The club has also started a membership programme in three categories. Membership charges range from Rs.5,000 to Rs.15,000 and include tickets to all home matches. “We already have around 150 members,” Rai says.
There are other direct benefits of having a football club in the I-League. “It is important for footballers like us. It gives us a chance to play in the top league in the country,” says Gangtok boy Ashish Chettri, who signed for United Sikkim before the start of this season. The defender is a product of the Sikkim Sports Academy and has come through junior India ranks. After a spell with Royal Wahingdoh FC in Shillong, the defender is happy to be back playing in his hometown. And he is not alone. United Sikkim have around 10-11 home-based players, including Bhutia, in its pool and four-five of them have found a place in the final squad.
It is because of Bhutia and players such as Chettri that United Sikkim can hope to build a connect with fans whose loyalties are otherwise tied to the big leagues in Europe. “It is our own playing against the best in the country. That is why United Sikkim will always find support at home, even if we are used to watching, on television, the best footballers in the world play in English, Spanish and Italian leagues,” says Gangtok’s Prashant Pakhrin. The die-hard Manchester City fan made it to Paljor Stadium when United Sikkim played East Bengal and found the atmosphere “electric”.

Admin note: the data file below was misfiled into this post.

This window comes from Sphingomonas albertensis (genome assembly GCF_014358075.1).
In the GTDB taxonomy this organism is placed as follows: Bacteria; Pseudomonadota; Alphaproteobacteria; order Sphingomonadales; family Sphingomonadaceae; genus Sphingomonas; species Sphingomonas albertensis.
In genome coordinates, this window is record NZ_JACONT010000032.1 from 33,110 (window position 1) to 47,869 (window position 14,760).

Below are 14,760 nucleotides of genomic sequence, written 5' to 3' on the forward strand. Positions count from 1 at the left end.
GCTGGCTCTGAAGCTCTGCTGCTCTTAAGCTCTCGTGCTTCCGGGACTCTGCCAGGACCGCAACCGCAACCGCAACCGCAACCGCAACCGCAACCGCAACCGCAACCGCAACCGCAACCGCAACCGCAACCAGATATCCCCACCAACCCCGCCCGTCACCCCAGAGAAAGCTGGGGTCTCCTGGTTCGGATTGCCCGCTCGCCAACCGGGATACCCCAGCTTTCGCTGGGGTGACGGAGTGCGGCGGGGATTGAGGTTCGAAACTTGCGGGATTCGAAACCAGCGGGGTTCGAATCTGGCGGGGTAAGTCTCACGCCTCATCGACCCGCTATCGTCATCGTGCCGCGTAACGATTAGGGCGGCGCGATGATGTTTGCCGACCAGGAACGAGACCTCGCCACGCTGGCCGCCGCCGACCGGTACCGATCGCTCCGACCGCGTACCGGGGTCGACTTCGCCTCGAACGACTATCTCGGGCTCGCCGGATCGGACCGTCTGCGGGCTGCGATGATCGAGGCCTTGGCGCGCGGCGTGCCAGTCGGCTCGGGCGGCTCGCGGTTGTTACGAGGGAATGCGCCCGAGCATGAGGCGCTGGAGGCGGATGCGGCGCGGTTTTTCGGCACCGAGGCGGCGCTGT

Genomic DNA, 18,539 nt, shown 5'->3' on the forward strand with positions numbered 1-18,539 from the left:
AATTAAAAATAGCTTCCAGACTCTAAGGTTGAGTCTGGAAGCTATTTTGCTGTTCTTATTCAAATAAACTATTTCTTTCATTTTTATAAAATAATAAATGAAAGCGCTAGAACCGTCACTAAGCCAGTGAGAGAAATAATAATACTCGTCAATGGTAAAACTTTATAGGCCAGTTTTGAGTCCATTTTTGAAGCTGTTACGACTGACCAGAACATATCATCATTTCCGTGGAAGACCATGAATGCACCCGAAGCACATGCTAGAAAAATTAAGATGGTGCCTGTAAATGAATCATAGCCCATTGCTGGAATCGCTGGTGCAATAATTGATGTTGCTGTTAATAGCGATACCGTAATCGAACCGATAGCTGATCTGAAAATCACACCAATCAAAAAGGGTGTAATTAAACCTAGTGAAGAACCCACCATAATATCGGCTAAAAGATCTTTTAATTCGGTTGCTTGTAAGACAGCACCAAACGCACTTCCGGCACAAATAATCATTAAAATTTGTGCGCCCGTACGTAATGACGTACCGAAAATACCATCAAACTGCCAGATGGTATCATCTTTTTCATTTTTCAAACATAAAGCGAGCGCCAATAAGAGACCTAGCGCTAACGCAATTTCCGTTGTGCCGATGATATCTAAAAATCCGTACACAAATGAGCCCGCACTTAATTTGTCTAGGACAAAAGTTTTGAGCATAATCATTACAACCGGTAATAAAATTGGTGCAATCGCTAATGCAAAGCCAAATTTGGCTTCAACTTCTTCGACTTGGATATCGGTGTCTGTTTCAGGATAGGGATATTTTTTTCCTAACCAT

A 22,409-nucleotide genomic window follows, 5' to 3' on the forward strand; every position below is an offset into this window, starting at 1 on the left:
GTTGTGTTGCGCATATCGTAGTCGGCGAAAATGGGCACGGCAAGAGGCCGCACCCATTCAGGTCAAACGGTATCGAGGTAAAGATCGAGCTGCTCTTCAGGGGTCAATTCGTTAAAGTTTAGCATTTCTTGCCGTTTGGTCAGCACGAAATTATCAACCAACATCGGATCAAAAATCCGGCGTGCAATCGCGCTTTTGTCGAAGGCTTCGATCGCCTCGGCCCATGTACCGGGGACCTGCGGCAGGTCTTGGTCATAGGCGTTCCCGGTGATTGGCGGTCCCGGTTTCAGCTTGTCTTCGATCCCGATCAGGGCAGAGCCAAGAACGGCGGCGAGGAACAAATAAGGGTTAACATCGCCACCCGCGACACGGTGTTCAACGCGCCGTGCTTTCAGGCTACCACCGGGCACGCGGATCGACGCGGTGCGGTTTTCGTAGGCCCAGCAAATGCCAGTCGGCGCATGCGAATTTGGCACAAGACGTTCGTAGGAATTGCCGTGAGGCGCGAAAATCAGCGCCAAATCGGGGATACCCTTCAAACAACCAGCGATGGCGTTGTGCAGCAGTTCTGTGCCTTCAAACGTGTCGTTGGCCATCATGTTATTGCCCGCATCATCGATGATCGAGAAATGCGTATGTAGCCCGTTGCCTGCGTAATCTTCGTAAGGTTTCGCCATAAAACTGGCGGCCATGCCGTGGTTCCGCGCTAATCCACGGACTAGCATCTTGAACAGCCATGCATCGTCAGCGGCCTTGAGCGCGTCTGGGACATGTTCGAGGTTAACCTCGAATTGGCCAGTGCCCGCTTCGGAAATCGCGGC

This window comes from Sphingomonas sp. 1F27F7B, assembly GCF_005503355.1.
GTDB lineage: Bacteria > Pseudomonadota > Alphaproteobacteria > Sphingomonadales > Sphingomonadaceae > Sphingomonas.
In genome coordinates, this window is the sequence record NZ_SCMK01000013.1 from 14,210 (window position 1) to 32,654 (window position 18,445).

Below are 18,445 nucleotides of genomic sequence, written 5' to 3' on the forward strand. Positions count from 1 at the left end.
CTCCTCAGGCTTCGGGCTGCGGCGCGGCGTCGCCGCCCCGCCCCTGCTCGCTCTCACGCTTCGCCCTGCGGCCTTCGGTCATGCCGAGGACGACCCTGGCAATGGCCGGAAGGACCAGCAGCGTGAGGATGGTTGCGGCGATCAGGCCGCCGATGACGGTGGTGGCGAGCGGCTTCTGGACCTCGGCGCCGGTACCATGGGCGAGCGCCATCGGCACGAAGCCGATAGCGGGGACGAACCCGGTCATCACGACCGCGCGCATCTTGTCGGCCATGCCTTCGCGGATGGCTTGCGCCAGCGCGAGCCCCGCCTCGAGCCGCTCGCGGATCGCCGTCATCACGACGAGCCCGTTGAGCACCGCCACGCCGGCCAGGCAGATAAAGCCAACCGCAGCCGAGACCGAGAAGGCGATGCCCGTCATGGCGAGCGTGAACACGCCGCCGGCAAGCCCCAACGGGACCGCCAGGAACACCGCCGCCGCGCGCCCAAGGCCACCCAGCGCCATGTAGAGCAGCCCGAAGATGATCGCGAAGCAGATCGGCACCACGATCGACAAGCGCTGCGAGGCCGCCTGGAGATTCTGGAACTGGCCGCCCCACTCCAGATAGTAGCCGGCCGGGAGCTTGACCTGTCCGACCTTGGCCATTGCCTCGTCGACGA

Pakhrin thinks the club is in the hands of the right man and the man himself is thinking long-term. “I will be coaching the side only until we get a coach with an A-licence (a requirement for I-League clubs) and even as a player I cannot look beyond two to three seasons, but I want to be involved with the club for a long time,” says Bhutia. By then, he may have proved his worth as an administrator too.